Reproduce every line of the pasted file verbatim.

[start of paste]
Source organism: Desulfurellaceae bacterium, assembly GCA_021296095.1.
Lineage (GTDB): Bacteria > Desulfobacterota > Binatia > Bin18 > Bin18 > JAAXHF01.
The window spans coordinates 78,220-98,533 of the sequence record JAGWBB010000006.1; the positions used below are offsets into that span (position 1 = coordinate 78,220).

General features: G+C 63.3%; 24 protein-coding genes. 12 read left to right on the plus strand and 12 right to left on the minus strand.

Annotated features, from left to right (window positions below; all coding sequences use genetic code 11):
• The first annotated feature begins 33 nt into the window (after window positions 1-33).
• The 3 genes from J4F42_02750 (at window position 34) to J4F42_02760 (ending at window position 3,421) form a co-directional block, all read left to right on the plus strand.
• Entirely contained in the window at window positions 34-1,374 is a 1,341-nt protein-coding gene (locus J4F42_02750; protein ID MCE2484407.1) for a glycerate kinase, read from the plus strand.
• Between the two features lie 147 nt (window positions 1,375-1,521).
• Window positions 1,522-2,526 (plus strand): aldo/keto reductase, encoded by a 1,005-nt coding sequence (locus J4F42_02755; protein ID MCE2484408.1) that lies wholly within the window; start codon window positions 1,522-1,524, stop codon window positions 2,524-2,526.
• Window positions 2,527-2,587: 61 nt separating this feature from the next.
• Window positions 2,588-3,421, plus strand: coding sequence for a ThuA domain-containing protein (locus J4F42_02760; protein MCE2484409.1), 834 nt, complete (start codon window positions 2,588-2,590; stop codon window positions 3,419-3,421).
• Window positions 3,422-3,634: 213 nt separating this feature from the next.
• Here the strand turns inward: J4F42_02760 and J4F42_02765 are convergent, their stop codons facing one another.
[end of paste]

Source organism: Desulfurellaceae bacterium, assembly GCA_021296095.1.
Lineage (GTDB): Bacteria > Desulfobacterota > Binatia > Bin18 > Bin18 > JAAXHF01.
The window spans coordinates 78,220-98,533 of the sequence record JAGWBB010000006.1; the positions used below are offsets into that span (position 1 = coordinate 78,220).

General features: G+C 63.3%; 24 protein-coding genes. 12 read left to right on the plus strand and 12 right to left on the minus strand.

Annotated features, from left to right (window positions below; all coding sequences use genetic code 11):
• The first annotated feature begins 33 nt into the window (after window positions 1-33).
• The 3 genes from J4F42_02750 (at window position 34) to J4F42_02760 (ending at window position 3,421) form a co-directional block, all read left to right on the plus strand.
• Entirely contained in the window at window positions 34-1,374 is a 1,341-nt protein-coding gene (locus J4F42_02750; protein ID MCE2484407.1) for a glycerate kinase, read from the plus strand.
• Between the two features lie 147 nt (window positions 1,375-1,521).
• Window positions 1,522-2,526 (plus strand): aldo/keto reductase, encoded by a 1,005-nt coding sequence (locus J4F42_02755; protein ID MCE2484408.1) that lies wholly within the window; start codon window positions 1,522-1,524, stop codon window positions 2,524-2,526.
• Window positions 2,527-2,587: 61 nt separating this feature from the next.
• Window positions 2,588-3,421, plus strand: coding sequence for a ThuA domain-containing protein (locus J4F42_02760; protein MCE2484409.1), 834 nt, complete (start codon window positions 2,588-2,590; stop codon window positions 3,419-3,421).
• Window positions 3,422-3,634: 213 nt separating this feature from the next.
• Here the strand turns inward: J4F42_02760 and J4F42_02765 are convergent, their stop codons facing one another.